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2011-12-11

Safe Holiday Toy Shopping Tips

This is a timely safety article from HSW:

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The US Consumer Product Safety Commission (CPSC) wants parents and consumers to know that while recalls and deaths have declined, toy-related deaths and injuries are still a major concern.

U.S. toy-related deaths to children younger than 15 increased to 17 fatalities reported in 2010, up from 15 reported in 2009. Nearly half of these toy-related fatalities were attributed to choking on balloons, small balls, and rubber balls.

A new report  released by CPSC notes that about 181,500 children younger than 15 years of age were treated in U.S. hospital emergency departments due to toy-related injuries in 2010. Non motorized scooters continued to be the category of toys associated with the most injuries. Frequently these injuries involved lacerations, contusions, and abrasions to the child's face and head. Importantly many of the incidents were associated with, but not necessarily caused by, a toy.

Here are some safety steps that consumers can take while shopping this holiday season:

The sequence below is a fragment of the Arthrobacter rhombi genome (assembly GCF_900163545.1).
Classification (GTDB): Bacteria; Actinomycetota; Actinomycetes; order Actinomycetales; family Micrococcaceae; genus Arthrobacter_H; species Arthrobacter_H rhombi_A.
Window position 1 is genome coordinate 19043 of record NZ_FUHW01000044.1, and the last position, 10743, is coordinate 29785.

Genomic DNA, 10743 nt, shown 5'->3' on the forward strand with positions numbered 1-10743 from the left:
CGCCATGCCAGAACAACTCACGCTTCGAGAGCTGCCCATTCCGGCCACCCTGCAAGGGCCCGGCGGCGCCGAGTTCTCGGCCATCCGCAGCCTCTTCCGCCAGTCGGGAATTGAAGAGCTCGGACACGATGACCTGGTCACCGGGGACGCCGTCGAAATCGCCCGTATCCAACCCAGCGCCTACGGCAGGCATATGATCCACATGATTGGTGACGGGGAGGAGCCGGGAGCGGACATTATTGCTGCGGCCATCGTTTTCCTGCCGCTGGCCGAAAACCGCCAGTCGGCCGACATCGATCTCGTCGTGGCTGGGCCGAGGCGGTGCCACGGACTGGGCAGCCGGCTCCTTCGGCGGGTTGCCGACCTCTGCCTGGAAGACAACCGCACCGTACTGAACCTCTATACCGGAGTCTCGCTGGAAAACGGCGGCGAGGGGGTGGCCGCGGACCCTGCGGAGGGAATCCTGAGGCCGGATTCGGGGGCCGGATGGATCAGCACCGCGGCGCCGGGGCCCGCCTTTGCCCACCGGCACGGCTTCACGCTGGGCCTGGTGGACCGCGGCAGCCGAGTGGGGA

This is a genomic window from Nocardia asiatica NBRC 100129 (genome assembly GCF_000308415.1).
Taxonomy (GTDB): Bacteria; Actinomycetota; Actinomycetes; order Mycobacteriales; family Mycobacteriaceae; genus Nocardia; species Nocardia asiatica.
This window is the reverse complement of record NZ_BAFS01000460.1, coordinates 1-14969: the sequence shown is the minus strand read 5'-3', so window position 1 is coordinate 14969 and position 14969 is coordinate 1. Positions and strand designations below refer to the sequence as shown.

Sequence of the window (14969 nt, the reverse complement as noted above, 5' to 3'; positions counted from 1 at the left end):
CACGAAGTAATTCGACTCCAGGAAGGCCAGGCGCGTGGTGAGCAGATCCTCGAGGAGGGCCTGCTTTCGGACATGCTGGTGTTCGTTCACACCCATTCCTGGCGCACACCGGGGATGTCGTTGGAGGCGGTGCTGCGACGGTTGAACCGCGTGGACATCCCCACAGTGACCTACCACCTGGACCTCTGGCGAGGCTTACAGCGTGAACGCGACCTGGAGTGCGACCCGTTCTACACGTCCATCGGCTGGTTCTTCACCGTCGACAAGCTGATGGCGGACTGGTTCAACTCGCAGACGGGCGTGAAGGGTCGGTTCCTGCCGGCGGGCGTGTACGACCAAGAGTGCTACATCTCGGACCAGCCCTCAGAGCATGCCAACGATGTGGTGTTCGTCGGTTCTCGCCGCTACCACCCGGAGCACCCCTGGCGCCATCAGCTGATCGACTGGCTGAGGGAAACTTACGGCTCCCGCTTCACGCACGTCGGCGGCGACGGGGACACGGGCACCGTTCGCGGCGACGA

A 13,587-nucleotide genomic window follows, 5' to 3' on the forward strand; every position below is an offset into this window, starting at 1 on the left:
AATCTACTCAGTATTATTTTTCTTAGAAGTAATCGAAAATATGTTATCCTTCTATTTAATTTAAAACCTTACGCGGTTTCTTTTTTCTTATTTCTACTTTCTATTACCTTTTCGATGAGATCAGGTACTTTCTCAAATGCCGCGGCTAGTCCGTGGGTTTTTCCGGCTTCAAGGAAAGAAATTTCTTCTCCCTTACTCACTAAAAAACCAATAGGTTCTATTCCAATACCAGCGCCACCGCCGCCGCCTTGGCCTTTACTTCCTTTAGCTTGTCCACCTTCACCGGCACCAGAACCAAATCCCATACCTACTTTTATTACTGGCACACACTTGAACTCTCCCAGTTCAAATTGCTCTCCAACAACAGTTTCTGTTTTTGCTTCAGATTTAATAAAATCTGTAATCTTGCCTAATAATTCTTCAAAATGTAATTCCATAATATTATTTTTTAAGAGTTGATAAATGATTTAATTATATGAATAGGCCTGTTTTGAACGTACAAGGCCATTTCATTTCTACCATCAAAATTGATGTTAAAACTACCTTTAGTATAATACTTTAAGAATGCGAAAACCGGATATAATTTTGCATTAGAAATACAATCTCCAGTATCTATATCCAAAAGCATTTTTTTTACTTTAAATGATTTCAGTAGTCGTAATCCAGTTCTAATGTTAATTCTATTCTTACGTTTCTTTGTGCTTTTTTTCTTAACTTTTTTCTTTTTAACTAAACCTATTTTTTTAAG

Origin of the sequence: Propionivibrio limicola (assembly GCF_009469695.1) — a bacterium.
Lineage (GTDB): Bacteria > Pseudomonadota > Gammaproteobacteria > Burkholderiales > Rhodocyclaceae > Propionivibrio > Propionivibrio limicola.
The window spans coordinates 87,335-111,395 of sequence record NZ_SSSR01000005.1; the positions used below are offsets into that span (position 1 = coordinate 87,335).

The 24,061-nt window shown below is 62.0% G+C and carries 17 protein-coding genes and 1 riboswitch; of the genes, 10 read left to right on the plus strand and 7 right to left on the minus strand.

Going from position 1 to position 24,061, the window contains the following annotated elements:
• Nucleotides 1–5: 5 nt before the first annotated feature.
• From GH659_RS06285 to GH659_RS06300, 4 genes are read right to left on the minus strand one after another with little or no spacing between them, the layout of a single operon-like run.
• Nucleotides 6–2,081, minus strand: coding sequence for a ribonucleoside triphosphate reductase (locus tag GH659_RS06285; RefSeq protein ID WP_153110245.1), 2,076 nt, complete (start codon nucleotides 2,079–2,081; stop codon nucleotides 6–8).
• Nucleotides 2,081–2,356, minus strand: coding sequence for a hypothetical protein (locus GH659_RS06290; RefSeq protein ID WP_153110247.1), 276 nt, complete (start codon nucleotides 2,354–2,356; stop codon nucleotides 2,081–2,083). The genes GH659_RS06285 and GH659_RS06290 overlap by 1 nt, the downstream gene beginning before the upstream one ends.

(1) WHICH TOY FOR WHICH CHILD - Always choose age appropriate toys.
(2) GEAR UP FOR SAFETY - Include safety gear whenever shopping for sports-related gifts or ride-on toys, including bicycles, skates, and scooters.
(3) LOCATION, LOCATION, LOCATION - Be aware of your child’s surroundings during play. Young children should avoid playing with ride-on toys near automobile traffic, pools or ponds. They also should avoid playing in indoor areas associated with hazards such as kitchens and bathrooms and in rooms with corded window blinds.




 Scooters and other Riding Toys
 
Riding toys, skateboards, and in-line skates go fast,
 and falls could be deadly. Helmets and safety gear
 should be worn properly at all times and be sized to fit.






Small Balls and other Toys with Small Parts 
 For children younger than age three,
avoid toys with small parts,
which can cause choking.



 Balloons

 Children can choke or suffocate on deflated
 or broken balloons. Keep deflated balloons
 away from children younger than eight years old.
 Discard broken balloons at once.






Magnets 
For children under age six, avoid building or play 
sets with small magnets. If magnets or pieces with
magnets are swallowed, serious injuries and/or 
death can occur. 



Once the gifts are open:
•Immediately discard plastic wrappings or other packaging on toys before they become dangerous play things.

•Keep toys appropriate for older children away from younger siblings.

•Charging batteries should be supervised by adults. Chargers and adapters can pose thermal burn hazards to young children. Pay attention to instructions and warnings on battery chargers. Some chargers lack any mechanism to prevent overcharging.

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